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In Passing: George Shearing (1919-2011)

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George Shearing, a master of what can be best called light jazz, passed away February 14th at the age of 91.

He was born blind in the greater London area, August 13, 1919. He began playing the piano at the age of three and by his late teens had joined George Evans’ Saxes ‘n Sevens as their keyboardist.

He settled in the United States during his late 20’s and for the next 60 years released over 100 albums as a solo artist, with small ensembles, as the leader of large orchestras, and in a duet setting with the likes of Frank Sinatra, Billy Eckstine, Peggy Lee, Mel Torme, and Nat King Cole.

While his jazz sound may have been more approachable and mainstream than that of many of his contemporaries and veered toward easy listening late in his career, it was precise, well-constructed, and innovative through its exploration of chord progressions.

He composed in the neighborhood of 300 songs during his career, and his albums consistently charted during the 1950s through the 1980s, selling tens of millions of copies. Some of his more memorable releases were Black Satin, Shearing On Stage, Satin Brass, The Shearing Touch, and White Satin.

Late in his career he was knighted by Queen Elizabeth II. He was amused at being told not to shake her hand unless she offered hers first. He responded by suggesting they put a bell around her wrist as he was blind.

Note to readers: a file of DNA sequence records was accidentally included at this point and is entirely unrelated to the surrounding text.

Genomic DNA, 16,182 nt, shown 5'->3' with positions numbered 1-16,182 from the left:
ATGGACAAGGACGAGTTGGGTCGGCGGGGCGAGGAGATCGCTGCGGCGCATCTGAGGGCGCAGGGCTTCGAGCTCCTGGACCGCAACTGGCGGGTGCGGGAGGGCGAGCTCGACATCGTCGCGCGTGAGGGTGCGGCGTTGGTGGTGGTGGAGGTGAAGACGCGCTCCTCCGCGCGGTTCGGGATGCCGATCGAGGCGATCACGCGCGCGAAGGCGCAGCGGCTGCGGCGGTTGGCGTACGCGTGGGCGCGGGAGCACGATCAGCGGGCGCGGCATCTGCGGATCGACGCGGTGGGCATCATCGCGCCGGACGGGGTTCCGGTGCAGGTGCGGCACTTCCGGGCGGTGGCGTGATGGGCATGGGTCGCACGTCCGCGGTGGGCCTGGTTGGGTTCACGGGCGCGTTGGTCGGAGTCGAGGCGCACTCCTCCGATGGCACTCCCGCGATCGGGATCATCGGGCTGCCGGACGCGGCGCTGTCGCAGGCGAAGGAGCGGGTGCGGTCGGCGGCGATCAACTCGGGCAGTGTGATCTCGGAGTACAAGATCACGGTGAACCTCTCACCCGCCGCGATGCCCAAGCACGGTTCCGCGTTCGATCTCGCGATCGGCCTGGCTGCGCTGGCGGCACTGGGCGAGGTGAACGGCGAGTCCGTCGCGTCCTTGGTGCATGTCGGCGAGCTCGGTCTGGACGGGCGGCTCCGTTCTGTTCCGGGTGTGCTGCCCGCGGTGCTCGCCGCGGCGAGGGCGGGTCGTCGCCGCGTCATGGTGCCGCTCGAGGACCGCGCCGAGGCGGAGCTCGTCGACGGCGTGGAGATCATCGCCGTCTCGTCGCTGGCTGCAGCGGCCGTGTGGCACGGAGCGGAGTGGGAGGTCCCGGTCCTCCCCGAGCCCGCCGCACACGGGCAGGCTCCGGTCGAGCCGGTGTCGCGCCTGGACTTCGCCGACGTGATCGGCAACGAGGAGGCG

He would continue to perform regularly into his late 80’s. So tonight, one last tip of the hat to a master of a music generation quickly passing away.

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About David Bowling

  • NewsFlash is a misnomer. Mr. Shearing’s obituary was published three days ago in The New York Times. His passing has been the subject of many subsequent posts in the jazz blogosphere, such as AllAboutJazz and I Witness. Mr. Shearing is also the subject of an ongoing week-long tribute at JazzWax. So in what sense it this a NewFlash? I suppose your next such entry will report that Hosni Mubarak has resigned as president of Egypt. Keep up the good work.

  • Boeke

    Geez, Kurtz, take it easy. Not everyone would have been to those other sources. I’ve got several Shearing CDs and this is the only obit I’ve read, tho I heard Terry Grosses 20 yr old interview on NPR.

    Shearing could swing, which is the essential ingredient of jazz, as the song says. His recordings with Mel Torme were tasty classics.

    Shearing became Charlie Parkers pianist after the war, and he composed “Lullaby of Birdland” which was played every hour at Birdland. One of the best compositions for jazz Vibes, I suggest Lionel Hamptons recording.

  • El Bicho

    David’s last Newsflash was about what was a #1 hit on the charts 50 years ago, so he’s making progress